South Africa – Early Child Development sector is an important income earning sector in South Africa, particularly to those rural women who are zero rated. These are women who live in townships and rural villages earning a living by raising children from birth to 5 years in their own home-style creches.

They are otherwise unemployed, the government cannot employ them because they do not qualify for old age grants, now the only way to survive is to start a private creche which is operating from a backyard. These are women who mostly do not have formal qualifications, the only skills they have are: ability, dedication and passion to care for the children.

The women who are running these creches are being paid by other women mothers working as domestic workers, some of them who leave their kids in the hands of these capable women are still young, to such an extent that they pay creches by using their child support grant they get from the government.

By J.T. Jiyane

Now what is so difficult and painful about these creches on the grass roots level is that, they do not receive free training from the government as part of empowering them, let alone getting funding to run their creches professionally and effectively. Only those creches from cities are running professionally. But above all this, they cannot afford studying towards their related Early Child Development (ECD) qualification, since it is expensive. Moreover, they do not get much from these creches.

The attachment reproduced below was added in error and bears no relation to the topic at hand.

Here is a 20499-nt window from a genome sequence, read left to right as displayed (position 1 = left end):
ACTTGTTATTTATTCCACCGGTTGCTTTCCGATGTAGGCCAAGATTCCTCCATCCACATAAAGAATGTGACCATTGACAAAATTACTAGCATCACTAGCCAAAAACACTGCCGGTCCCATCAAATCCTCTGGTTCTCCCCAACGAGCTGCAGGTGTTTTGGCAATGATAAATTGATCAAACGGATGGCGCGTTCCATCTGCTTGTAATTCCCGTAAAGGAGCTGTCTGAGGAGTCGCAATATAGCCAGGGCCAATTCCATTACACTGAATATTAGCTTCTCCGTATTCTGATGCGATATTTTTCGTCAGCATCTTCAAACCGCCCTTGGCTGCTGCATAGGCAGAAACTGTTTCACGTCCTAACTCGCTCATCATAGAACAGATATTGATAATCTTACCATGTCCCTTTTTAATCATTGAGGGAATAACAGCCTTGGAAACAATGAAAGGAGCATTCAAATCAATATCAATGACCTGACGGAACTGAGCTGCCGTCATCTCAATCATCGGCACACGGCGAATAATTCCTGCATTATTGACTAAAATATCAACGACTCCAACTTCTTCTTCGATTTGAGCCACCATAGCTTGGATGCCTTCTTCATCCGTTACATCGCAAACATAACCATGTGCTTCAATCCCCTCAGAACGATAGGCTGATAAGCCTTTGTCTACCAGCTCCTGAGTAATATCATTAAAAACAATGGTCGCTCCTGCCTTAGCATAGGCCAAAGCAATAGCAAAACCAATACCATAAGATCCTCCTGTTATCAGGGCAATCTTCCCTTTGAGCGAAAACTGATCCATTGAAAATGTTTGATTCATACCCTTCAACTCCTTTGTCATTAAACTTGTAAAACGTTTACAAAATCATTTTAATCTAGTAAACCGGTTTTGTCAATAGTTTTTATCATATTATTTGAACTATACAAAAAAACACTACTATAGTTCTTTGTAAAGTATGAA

The worse part of it though is that, the government has snatched children who are 5 years old from any creche in the country, and introduced pre-schooling into primary schools. That alone caused a general outcry from most creches in the country, as they felt that the government is undermining what they are doing, by taking away what they are trying to build.

In the past, the Social Development Department of Mpumalanga Provincial government tried what proved impossible by instructing social workers to invite owners of these creches, so that they come together and work jointly, so that the Department could build one creche that will be able to operate to serve all the people. That strategy did not work, because owners felt the Department again was acting to dis-empower them.

Miss Stephina Lebogo is running her own registered creche as a Non Profit Organisation at Sun City Mpumalanga Province, she is qualified in her own rights, as she had undergone short numerous training courses under the ECD this is what she had to say: ‘ The owners of these creches in rural areas of South Africa are pulling along in low gear. We are supposed to run our creches professionally, but instead we are being undermine by our own government. Some of us lack continuous training and funding in order for our creches to be attractive and more appealing. There is no regulating body, no seminars or conferences for rural creche owners’, said MS. Lebogo of Mmalebogo Early Development Centre.
J.T. Jiyane is a PRESSENZA correspondent based in South Africa covering; politics, socio-economics.